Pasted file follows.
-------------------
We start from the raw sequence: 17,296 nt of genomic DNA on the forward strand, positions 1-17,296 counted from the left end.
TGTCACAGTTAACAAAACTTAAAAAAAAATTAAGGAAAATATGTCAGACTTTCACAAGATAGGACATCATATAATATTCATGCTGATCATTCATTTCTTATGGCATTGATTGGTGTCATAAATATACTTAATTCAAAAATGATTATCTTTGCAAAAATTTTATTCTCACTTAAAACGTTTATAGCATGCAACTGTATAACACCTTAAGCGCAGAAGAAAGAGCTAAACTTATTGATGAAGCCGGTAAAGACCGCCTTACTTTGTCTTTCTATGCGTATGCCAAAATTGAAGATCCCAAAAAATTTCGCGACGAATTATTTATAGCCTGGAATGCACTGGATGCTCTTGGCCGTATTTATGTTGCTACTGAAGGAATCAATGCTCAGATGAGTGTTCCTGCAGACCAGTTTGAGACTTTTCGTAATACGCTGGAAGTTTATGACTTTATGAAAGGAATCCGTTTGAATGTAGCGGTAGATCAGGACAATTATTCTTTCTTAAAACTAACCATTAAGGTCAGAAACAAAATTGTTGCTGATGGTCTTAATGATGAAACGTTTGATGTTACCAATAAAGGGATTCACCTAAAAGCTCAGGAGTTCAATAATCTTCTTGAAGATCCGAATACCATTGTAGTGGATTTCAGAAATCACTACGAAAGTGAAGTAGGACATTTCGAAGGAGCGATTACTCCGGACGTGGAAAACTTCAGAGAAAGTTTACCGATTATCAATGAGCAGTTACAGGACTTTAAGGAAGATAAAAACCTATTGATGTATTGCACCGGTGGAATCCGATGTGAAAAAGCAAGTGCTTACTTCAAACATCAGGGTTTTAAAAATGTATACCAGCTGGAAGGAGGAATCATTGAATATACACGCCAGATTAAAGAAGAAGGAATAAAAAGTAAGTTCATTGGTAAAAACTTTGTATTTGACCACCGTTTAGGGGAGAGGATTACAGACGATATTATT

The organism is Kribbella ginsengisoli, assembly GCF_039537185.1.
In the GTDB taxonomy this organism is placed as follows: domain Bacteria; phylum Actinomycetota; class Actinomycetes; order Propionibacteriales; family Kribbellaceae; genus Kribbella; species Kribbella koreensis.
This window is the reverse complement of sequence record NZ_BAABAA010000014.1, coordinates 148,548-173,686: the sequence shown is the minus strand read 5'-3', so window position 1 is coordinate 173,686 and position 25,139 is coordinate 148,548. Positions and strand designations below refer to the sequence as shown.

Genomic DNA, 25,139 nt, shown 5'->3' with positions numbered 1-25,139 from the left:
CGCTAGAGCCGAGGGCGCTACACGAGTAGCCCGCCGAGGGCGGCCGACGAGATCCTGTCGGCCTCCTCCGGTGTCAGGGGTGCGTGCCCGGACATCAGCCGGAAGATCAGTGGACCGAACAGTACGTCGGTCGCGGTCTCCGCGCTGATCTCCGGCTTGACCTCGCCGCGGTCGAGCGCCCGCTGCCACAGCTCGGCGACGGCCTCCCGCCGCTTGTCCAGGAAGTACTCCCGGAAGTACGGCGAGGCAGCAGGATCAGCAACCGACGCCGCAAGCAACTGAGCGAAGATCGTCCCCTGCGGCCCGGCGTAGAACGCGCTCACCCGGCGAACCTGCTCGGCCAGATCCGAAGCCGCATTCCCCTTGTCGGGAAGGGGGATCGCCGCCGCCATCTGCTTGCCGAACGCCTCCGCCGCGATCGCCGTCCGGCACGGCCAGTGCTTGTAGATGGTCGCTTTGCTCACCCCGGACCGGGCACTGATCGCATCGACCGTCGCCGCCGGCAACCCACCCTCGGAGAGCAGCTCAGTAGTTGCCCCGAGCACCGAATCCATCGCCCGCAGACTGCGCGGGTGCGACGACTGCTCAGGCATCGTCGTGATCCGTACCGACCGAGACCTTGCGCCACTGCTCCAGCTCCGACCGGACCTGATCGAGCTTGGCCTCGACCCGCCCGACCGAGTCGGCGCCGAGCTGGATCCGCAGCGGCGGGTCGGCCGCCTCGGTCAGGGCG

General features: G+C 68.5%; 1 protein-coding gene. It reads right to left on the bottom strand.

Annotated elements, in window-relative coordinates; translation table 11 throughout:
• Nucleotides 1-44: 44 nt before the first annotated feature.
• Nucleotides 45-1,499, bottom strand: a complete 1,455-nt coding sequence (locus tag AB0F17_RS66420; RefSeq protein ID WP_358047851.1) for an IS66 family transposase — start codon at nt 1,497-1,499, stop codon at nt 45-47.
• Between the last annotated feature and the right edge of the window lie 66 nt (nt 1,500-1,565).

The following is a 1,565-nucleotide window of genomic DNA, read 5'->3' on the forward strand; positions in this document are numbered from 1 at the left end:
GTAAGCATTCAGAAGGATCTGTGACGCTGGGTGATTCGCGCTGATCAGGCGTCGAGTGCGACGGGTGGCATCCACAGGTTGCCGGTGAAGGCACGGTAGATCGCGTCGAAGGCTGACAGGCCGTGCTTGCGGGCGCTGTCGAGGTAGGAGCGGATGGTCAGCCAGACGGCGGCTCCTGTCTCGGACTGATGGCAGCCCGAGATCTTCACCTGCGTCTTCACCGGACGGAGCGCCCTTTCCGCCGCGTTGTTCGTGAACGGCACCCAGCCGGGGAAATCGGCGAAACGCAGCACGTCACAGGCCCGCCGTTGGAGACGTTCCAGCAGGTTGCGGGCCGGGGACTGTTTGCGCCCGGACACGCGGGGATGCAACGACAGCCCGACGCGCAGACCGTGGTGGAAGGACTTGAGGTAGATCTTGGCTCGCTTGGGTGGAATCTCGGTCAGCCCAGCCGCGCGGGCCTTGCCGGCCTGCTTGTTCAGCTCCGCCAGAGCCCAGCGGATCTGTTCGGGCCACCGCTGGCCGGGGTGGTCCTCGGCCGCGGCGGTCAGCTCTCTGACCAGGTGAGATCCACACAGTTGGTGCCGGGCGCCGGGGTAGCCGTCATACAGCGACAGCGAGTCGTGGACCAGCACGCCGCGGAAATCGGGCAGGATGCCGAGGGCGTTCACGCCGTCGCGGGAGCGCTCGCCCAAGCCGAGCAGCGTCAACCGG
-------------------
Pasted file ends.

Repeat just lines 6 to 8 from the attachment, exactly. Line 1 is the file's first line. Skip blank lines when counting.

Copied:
Genomic DNA, 25,139 nt, shown 5'->3' with positions numbered 1-25,139 from the left:
CGCTAGAGCCGAGGGCGCTACACGAGTAGCCCGCCGAGGGCGGCCGACGAGATCCTGTCGGCCTCCTCCGGTGTCAGGGGTGCGTGCCCGGACATCAGCCGGAAGATCAGTGGACCGAACAGTACGTCGGTCGCGGTCTCCGCGCTGATCTCCGGCTTGACCTCGCCGCGGTCGAGCGCCCGCTGCCACAGCTCGGCGACGGCCTCCCGCCGCTTGTCCAGGAAGTACTCCCGGAAGTACGGCGAGGCAGCAGGATCAGCAACCGACGCCGCAAGCAACTGAGCGAAGATCGTCCCCTGCGGCCCGGCGTAGAACGCGCTCACCCGGCGAACCTGCTCGGCCAGATCCGAAGCCGCATTCCCCTTGTCGGGAAGGGGGATCGCCGCCGCCATCTGCTTGCCGAACGCCTCCGCCGCGATCGCCGTCCGGCACGGCCAGTGCTTGTAGATGGTCGCTTTGCTCACCCCGGACCGGGCACTGATCGCATCGACCGTCGCCGCCGGCAACCCACCCTCGGAGAGCAGCTCAGTAGTTGCCCCGAGCACCGAATCCATCGCCCGCAGACTGCGCGGGTGCGACGACTGCTCAGGCATCGTCGTGATCCGTACCGACCGAGACCTTGCGCCACTGCTCCAGCTCCGACCGGACCTGATCGAGCTTGGCCTCGACCCGCCCGACCGAGTCGGCGCCGAGCTGGATCCGCAGCGGCGGGTCGGCCGCCTCGGTCAGGGCG

General features: G+C 68.5%; 1 protein-coding gene. It reads right to left on the bottom strand.